On a typical bike, it mounts against a cable stop with the cable housing holding it in place against its other end:
The Terry Symmetry has only two lengths of housing: in front of the adjuster on the downtube and behind the stop brazed to the chainstay. In either position, the sensor would move as the shift cable flexed and (IMO) put unreasonable stress on the electrical cable running to the motor.
Yes, the Tour Easy has those same two lengths of housing, but the forward one joins a sheaf of wires & cables that barely moves.
Fortunately, the sensor fits neatly between stations 1 and 2 along the downtube, with a snippet of PTFE lIned housing holding it firmly in place, with the 3D printed battery mounting blocks including paths for both cables:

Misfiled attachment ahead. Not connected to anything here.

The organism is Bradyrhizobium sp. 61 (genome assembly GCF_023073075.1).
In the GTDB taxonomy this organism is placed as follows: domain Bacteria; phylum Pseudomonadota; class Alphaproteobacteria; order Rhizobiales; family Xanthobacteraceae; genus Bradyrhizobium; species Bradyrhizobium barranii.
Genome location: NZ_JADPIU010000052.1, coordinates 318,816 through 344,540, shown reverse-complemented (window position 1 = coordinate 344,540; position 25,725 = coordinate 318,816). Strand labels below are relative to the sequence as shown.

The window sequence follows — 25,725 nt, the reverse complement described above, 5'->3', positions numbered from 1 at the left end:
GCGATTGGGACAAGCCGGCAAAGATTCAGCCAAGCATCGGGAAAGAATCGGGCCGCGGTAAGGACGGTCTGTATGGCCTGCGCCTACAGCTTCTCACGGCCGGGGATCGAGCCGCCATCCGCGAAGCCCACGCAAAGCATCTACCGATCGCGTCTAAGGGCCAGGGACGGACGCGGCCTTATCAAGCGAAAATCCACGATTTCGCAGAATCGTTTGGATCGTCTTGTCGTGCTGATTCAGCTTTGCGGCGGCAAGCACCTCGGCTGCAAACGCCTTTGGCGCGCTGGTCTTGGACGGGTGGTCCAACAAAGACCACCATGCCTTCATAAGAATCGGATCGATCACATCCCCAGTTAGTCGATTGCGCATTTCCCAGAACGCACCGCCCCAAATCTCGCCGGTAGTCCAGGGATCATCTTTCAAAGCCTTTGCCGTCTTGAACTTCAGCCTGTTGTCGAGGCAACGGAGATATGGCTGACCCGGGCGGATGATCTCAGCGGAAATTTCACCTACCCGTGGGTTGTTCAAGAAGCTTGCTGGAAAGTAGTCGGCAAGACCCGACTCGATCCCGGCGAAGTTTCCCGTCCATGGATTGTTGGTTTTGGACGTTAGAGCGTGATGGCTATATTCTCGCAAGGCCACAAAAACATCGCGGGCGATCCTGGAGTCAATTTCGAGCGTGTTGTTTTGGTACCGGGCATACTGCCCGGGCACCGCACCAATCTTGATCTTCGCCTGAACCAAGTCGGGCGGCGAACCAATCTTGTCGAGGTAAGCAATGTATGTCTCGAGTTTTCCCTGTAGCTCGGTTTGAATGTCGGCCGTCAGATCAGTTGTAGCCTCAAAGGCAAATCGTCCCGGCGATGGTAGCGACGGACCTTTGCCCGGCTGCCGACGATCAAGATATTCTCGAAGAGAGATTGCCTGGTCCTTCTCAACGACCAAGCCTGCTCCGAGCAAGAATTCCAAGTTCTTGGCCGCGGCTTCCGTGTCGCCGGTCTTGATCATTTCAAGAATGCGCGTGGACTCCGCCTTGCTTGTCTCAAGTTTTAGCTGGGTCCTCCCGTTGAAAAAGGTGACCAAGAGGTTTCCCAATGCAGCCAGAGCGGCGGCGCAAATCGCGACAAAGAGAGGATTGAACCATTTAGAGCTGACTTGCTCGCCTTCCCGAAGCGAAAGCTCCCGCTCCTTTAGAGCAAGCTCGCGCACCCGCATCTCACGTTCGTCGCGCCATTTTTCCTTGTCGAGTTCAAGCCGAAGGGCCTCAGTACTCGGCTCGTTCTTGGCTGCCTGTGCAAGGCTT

The shift cable originally ran from the adjuster in the front to the guide under the bottom bracket along a slightly diagonal path I could not possibly match. Instead, the path is now parallel to the downtube from the front adjuster:
.. to the rear block, where it angles downward over the motor to the bottom bracket:
The front block at station 1 has a Delrin / acetal bushing to align the cable with the rest of the blocks:
Yes, it’s a round peg jammed in a hexagonal hole:
Turning it from stock is well within the capabilities of Tiny Lathe™:
The Basement Laboratory Warehouse Wing disgorged an overly large rod taxing Tiny Lathe™ to its limit:
Memo to Self: next time, just saw off a stub and move on.